Bioengineering

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5051 Nitschke Hall MS 303
2801 W. Bancroft St.
Toledo, OH 43606-3390
Phone: (419) 530-8030
Fax: (419) 530-8076

BIOE 1000: Orientation and Introduction to Bioengineering

Designation:    Required
  
Description:    Orientation to the University of Toledo, the College of Engineering and the Department of Bioengineering. Topics also include a general introduction to the field of bioengineering, and a survey of engineering computing resources.
  
Prerequisite:    Acceptance into Bioengineering
  
Textbook:    Course Units for BIOE 1000: Introduction to Bioengineering
D.A. Christensen, R.D. Rabbitt, and A.M. Yamauchi (2004)
This coursepack contains all of the course units discussed in the lectures as well as information on the major project.
  
Objectives:    To learn that Bioengineering is a very quantitative field 
To learn that engineering principles can be applied to living systems 
To obtain a realistic view of the Bioengineering curriculum and of the Bioengineering field 
To demonstrate key principles and engineering concepts taught in various courses throughout the Bioengineering curriculum 
To help students make an informed decision about whether or not Bioengineering is in line with their skills and interests
  
Topics:    This course provides a one-semester overview of the biomechanical and bioelectrical aspects of the Bioengineering field. The course is broken down into unit modules that illustrate key engineering principles and concepts. A major project based on the modeling of the cardiovascular system (implemented in MATLAB and PSpice) integrates the course units.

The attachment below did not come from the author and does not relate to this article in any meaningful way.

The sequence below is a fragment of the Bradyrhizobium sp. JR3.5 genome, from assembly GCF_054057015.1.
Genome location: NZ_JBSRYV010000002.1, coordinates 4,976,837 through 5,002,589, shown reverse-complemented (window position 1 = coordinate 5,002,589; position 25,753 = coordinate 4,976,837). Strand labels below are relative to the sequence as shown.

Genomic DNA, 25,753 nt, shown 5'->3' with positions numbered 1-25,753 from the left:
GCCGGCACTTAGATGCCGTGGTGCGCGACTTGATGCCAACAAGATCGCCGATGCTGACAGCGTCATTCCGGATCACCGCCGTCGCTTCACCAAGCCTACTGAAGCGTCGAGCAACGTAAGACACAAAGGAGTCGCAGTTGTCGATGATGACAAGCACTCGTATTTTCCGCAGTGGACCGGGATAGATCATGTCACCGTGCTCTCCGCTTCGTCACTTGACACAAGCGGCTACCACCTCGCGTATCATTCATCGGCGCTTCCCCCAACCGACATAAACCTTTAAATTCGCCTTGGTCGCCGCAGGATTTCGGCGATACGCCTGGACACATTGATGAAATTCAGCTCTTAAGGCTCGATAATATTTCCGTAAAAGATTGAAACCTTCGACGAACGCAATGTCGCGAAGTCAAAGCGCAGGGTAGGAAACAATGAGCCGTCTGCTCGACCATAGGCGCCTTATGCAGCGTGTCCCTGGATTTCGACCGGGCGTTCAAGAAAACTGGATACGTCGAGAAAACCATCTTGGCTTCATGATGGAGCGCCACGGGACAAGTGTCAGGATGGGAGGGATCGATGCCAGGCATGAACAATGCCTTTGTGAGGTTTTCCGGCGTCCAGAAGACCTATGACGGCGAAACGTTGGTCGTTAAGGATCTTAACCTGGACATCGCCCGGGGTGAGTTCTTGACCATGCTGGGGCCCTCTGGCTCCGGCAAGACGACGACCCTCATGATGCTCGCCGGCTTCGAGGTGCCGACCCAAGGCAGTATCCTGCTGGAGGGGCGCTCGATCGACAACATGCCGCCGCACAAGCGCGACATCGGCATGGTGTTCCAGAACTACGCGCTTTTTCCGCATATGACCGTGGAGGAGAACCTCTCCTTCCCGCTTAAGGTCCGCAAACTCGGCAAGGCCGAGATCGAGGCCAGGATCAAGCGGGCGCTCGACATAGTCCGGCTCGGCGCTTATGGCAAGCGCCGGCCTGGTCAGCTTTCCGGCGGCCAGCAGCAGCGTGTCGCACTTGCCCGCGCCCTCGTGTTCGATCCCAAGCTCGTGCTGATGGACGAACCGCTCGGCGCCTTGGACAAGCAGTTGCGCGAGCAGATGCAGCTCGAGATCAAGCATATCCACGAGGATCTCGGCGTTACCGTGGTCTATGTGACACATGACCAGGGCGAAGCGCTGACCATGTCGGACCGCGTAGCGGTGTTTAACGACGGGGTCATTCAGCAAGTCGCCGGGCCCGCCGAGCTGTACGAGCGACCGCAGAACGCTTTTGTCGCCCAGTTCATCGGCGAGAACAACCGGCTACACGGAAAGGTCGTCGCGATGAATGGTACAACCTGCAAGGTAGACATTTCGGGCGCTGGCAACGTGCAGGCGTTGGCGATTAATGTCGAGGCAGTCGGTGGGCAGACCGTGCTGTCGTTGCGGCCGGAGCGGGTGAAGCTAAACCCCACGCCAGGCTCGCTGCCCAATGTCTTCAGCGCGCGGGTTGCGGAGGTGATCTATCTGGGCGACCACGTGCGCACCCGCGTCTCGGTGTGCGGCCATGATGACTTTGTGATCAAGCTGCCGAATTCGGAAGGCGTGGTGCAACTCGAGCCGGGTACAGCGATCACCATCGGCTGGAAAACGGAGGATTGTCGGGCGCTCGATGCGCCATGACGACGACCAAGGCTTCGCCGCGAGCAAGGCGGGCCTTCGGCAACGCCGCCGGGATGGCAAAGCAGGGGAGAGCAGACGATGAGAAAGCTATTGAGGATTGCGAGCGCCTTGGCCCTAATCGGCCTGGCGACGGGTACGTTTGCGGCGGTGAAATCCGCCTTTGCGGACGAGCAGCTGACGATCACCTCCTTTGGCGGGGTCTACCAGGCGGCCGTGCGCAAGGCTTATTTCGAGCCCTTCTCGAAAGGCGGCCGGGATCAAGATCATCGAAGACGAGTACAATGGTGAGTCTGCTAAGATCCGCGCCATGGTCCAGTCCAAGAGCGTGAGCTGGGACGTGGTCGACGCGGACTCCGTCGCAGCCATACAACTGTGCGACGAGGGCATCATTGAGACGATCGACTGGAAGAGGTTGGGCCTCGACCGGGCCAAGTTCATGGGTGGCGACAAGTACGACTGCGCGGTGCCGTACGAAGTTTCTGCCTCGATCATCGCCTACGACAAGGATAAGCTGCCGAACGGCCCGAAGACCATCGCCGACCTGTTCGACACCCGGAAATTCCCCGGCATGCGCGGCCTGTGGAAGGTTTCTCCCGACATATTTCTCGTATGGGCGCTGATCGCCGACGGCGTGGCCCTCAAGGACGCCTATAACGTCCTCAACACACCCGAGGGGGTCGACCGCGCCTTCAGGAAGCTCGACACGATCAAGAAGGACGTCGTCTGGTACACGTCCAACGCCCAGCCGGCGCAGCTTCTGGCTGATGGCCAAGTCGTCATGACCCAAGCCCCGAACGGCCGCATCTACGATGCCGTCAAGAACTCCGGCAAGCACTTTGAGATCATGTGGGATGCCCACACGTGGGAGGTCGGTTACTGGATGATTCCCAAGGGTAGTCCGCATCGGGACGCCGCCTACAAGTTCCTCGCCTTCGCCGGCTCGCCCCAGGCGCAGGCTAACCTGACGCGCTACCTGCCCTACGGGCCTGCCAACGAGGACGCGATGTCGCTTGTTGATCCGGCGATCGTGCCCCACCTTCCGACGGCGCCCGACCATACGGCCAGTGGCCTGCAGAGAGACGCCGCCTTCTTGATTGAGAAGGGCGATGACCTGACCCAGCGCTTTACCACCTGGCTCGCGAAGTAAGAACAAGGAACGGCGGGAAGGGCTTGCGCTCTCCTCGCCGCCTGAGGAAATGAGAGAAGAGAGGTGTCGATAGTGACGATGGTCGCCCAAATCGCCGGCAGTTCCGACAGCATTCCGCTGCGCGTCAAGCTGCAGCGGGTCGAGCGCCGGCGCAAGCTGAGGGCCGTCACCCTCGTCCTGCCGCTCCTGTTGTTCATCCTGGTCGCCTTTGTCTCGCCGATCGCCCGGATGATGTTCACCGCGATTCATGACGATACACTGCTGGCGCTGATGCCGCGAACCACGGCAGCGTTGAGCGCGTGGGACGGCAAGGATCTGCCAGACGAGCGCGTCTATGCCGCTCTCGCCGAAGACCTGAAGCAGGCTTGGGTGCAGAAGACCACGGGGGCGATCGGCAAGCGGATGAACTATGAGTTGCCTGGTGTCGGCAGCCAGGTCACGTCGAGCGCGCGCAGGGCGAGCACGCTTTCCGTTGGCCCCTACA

Basic units, dimensions, scientific notation 
Record keeping - the role of a laboratory notebook 
Darcy's law - pressure driven flow through a membrane 
Poiselle's law - pressure driven flow through a tube or pipe 
Hooke's Law - elasticity and stress/strain relationship 
Starling's Law of the heart, windkessel elements, and conservation of mass/volume 
Euler's method - first order time constants and numerical solution of differential equations in MATLAB 
Equilibrium statics and dynamics - muscles, leverage, work, energy, power, force, levers, and moments 
Ohm's law - current, voltage, and resistance 
Kirchhoff's voltage and current laws 
Operational amplifiers 
Coulomb's law, capacitors, fluid/electrical analog 
Series and parallel combinations of resistors and capacitors (RCs) 
Thevenin equivalent circuits and first order RC time constants 
Nernst potential, cell membrane equivalent circuit 
Fourier transforms - AC current and frequency domain
  
Schedule:    3 - 50 minute lectures per week
1 - 50 minute project review session per week
  
Contribution:    Engineering topics
  
Outcomes:   
(a)    An ability to apply knowledge of mathematics, science, and engineering
(b)    An ability to design and conduct experiments, as well as to analyze and interpret data
(c)    An ability to design a system, component, or process to meet desired needs within realistic constraints such as economic, environmental, social, political, ethical, health and safety, manufacturability, and sustainability
(e)    An ability to identify, formulate, and solve engineering problems
(g)    An ability to communicate effectively
(i)    A recognition of the need for, and an ability to engage in life-long learning
(j)    A knowledge of contemporary issues
(k)    An ability to use the techniques, skills, and modern engineering tools necessary for engineering practice
(8a)    An understanding of biology and physiology
(8c)    The ability to make measurements on and interpret data from living systems, addressing the problems associated with the interaction between living and non-living materials and systems
  
Prepared by:    Scott Molitor (scott.molitor@utoledo.edu) and Tammy Phares (tamara.phares@utoledo.edu).

Last Updated: 2/7/17